Select your localized edition:

Close ×

More Ways to Connect

Discover one of our 28 local entrepreneurial communities »

Be the first to know as we launch in new countries and markets around the globe.

Interested in bringing MIT Technology Review to your local market?

MIT Technology ReviewMIT Technology Review - logo


Unsupported browser: Your browser does not meet modern web standards. See how it scores »

{ action.text }

The advantage of Gleason’s technique, Bulovic says, is that “you end up with a very robust structure” mechanically, chemically, and electrically. “It validates an idea of stabilizing quantum dots inside organic structures by providing covalent bonds around them.” Bulovic adds that there are still hurdles to overcome, but he thinks that the research “represents another one of those advancements we were hoping for in the field.”

Covalent bonding solves the degradation problem, says Vaddiraju, because the linker molecules grab hold of “free bonds” in the organic material, leaving none to react in air. That effectively seals off the organic polymer layer from outside influence.

The cross-link should also take care of scaling up. Rather than dealing with the mechanical problem of depositing millions of nanocrystals onto a substrate through spin casting or stamping, the chemical reaction itself wires the dots to the substrate in a smooth, even layer. And unlike a process like spin casting, the researchers’ technique uses all the dots and all the polymer. “So from a material cost point of view, we’re not losing material,” says Vaddiraju.

So far, the team has succeeded in creating a red HLED, which lasted 2,200 hours at 100 °C. The researchers think that’s about equivalent to their goal at room temperature: 10,000 hours, or about three years at a little under 10 hours a day, which they estimate is how long a cell phone should last.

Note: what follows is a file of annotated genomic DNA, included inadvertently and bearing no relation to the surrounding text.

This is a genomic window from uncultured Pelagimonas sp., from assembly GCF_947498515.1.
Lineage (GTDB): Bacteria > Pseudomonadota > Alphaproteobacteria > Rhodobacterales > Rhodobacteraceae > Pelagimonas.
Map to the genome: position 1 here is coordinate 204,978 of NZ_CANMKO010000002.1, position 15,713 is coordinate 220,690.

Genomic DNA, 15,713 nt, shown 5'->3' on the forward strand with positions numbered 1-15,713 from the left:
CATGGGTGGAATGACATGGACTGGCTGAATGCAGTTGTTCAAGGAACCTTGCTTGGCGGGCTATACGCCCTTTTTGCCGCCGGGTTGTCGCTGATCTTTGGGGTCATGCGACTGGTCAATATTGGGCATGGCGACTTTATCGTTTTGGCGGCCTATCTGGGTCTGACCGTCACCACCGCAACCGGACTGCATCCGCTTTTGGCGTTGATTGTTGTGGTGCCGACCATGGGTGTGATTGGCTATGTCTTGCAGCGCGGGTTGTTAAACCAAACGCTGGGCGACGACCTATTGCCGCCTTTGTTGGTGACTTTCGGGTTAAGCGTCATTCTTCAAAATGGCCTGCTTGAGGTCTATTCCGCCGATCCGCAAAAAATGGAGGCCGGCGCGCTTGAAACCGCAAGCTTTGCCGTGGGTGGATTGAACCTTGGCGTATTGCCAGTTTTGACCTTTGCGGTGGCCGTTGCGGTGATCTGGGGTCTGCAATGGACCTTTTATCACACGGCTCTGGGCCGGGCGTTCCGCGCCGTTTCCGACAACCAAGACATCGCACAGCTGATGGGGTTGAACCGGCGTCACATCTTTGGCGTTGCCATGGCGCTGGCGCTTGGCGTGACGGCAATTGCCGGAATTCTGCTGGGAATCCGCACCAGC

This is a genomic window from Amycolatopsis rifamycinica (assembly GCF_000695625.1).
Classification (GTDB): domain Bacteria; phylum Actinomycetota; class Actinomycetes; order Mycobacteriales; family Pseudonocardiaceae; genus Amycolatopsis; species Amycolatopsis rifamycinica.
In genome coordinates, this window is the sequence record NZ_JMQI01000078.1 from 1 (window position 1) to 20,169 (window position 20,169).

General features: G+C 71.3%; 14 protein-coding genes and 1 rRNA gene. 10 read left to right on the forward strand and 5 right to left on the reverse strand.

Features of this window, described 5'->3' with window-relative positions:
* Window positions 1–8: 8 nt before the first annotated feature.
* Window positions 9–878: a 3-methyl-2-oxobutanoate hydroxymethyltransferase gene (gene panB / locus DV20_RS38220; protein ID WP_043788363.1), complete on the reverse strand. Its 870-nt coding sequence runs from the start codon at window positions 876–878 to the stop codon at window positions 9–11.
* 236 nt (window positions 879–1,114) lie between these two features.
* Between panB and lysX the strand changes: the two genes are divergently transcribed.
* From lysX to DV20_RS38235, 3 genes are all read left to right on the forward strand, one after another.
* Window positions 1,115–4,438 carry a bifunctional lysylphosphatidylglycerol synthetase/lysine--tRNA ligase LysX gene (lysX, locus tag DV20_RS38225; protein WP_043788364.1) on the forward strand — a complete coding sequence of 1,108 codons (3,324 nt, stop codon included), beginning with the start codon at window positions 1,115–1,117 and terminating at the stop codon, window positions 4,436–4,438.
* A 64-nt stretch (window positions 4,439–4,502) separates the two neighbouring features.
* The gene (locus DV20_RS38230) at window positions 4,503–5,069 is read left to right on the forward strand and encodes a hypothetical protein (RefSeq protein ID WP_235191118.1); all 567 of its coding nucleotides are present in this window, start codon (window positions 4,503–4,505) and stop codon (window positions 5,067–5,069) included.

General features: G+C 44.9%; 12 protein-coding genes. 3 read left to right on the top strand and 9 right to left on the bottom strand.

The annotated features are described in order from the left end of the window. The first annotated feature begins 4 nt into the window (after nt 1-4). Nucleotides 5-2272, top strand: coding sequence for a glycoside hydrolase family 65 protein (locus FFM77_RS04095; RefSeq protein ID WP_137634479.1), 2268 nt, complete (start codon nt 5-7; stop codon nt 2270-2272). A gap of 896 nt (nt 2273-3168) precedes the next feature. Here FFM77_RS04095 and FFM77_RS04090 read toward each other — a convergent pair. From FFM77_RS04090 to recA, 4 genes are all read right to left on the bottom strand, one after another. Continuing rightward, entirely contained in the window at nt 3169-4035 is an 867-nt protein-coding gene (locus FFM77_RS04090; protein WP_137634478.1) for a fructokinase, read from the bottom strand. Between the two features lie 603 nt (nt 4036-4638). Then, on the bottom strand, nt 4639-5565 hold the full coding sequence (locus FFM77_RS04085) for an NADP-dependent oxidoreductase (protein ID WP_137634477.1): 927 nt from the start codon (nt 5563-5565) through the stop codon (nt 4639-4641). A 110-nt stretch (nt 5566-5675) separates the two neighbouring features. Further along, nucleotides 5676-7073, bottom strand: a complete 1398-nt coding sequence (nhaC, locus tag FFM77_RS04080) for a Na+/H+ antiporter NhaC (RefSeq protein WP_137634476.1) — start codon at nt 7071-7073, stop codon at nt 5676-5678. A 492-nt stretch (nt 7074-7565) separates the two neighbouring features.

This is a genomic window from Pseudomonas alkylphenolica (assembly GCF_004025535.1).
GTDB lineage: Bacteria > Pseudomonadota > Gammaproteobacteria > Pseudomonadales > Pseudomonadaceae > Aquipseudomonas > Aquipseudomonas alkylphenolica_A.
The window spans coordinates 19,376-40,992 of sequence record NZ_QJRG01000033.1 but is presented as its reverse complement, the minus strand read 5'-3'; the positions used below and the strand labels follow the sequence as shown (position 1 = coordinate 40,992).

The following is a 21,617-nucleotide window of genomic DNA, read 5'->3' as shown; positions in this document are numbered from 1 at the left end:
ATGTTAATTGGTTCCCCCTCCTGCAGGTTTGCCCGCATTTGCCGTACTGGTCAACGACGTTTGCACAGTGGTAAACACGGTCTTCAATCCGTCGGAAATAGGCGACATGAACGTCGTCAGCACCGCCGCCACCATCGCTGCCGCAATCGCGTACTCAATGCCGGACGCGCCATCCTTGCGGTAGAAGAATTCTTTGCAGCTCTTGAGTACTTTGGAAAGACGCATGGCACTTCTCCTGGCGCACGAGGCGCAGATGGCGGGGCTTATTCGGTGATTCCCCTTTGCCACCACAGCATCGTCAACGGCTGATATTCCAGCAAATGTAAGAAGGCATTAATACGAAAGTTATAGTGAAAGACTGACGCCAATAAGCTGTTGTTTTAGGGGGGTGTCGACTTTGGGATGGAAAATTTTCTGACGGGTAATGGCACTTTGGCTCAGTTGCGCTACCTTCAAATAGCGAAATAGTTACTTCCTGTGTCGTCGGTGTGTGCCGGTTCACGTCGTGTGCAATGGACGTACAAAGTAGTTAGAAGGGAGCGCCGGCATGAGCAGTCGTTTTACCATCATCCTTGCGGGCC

The next step is to complete testing with green and blue dots; the researchers will need all three colors working for a complete prototype. Then they’ll move on to see how the device works with rapid patterning–using the dots just like ink from an ink-jet printer. Eventually, the goal is to do bulk printing. Because the layers are so thin and flexible, roll-to-roll processing will be simple and make the process even more economical. “Roll-to-roll is the same process used to put a metallization barrier layer on potato-chip bags,” says Gleason. “And if it’s cheap enough for potato chips, it should be cheap enough for displays.”

1 comment. Share your thoughts »

Credit: Sreeram Vaddiraju

Tagged: Energy, Materials, displays, hybrids, chemistry, quantum dots, OLEDs

Reprints and Permissions | Send feedback to the editor

From the Archives


Introducing MIT Technology Review Insider.

Already a Magazine subscriber?

You're automatically an Insider. It's easy to activate or upgrade your account.

Activate Your Account

Become an Insider

It's the new way to subscribe. Get even more of the tech news, research, and discoveries you crave.

Sign Up

Learn More

Find out why MIT Technology Review Insider is for you and explore your options.

Show Me